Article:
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date: 02 June 2020

Abstract and Keywords

This chapter examines the American Civil War history of the piano to shed light on the enormous socioeconomic changes that occurred on the plantation during this tumultuous period. The war sent people and objects in motion. Union soldiers were sent into battle as far away as New Orleans, Louisiana, and Tampa, Florida, and they occupied the South for more than fifteen years after the war began in 1861. Confederate soldiers also went on the move, fighting across the South and the Mid-Atlantic states, while plantation owners abandoned their human and material property and sought refuge away from the front lines. Former slaves wrested freedom from their absentee owners and then, having secured that freedom, joined the cash economy and sought to become citizens. The tensions in the interactions between these groups were manifested materially, and the resulting artifacts survive as extant objects or textual references within the archive. Bound together in an investigation of place, the piano presents a powerful narrative of American history through the making and unmaking of the plantation space.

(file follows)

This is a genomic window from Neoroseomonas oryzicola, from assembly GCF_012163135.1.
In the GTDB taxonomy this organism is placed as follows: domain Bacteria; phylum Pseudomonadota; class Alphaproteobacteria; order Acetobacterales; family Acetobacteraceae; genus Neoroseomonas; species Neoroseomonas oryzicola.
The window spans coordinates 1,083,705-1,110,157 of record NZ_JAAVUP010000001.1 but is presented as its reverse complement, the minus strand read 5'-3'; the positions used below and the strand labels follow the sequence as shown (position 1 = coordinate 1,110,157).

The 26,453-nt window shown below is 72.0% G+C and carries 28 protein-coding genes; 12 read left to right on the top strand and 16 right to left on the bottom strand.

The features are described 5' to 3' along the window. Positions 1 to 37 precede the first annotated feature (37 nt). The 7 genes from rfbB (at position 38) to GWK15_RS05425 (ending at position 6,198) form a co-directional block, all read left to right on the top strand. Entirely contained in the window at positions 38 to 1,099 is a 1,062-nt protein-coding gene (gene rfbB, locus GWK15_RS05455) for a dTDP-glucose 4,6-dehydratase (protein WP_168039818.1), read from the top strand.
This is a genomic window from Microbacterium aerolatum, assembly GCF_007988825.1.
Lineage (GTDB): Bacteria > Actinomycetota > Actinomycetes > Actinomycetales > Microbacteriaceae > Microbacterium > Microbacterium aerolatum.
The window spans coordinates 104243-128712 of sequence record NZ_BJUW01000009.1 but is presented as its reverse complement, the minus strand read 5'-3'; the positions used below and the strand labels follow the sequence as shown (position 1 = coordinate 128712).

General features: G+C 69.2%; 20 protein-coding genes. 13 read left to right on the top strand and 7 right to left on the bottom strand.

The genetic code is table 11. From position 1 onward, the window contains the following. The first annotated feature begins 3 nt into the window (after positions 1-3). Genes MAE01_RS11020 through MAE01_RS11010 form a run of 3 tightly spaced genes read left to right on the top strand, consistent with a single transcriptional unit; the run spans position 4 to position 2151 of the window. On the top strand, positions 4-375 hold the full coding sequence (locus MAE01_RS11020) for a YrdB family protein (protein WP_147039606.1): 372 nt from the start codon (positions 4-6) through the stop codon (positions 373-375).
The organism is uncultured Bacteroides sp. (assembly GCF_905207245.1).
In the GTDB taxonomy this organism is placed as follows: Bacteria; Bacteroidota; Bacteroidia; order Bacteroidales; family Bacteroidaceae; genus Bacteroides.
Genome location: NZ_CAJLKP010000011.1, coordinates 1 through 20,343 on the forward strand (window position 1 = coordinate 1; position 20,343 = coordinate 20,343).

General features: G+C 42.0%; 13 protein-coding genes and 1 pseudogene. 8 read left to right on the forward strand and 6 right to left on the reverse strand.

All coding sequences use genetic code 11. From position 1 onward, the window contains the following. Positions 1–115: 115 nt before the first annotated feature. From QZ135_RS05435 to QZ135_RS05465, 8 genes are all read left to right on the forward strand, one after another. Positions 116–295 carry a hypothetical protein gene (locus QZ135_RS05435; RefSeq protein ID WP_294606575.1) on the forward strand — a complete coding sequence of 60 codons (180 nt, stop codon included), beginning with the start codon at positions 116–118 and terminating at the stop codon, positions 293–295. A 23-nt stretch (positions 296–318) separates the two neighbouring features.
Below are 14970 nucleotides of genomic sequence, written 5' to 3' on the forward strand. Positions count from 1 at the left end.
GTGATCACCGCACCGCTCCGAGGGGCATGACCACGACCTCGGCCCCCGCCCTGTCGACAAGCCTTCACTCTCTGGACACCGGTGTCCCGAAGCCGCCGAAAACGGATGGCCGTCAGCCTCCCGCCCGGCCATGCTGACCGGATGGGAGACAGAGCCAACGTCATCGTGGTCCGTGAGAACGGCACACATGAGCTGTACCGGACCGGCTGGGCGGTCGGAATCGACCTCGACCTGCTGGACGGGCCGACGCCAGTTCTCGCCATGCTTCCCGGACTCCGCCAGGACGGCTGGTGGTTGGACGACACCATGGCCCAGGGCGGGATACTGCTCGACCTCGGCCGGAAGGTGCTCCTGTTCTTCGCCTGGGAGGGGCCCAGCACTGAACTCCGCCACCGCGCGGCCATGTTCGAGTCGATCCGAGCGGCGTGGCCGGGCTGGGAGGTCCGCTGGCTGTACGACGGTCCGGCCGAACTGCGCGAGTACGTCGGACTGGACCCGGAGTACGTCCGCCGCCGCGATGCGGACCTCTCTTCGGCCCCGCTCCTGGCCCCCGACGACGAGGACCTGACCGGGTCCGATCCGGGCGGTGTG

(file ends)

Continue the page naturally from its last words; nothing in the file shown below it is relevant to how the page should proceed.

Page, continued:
Keywords: plantation, piano, Sea Islands, freedmen, Civil War, Confederate, material culture, missionaries, soldiers, gentility

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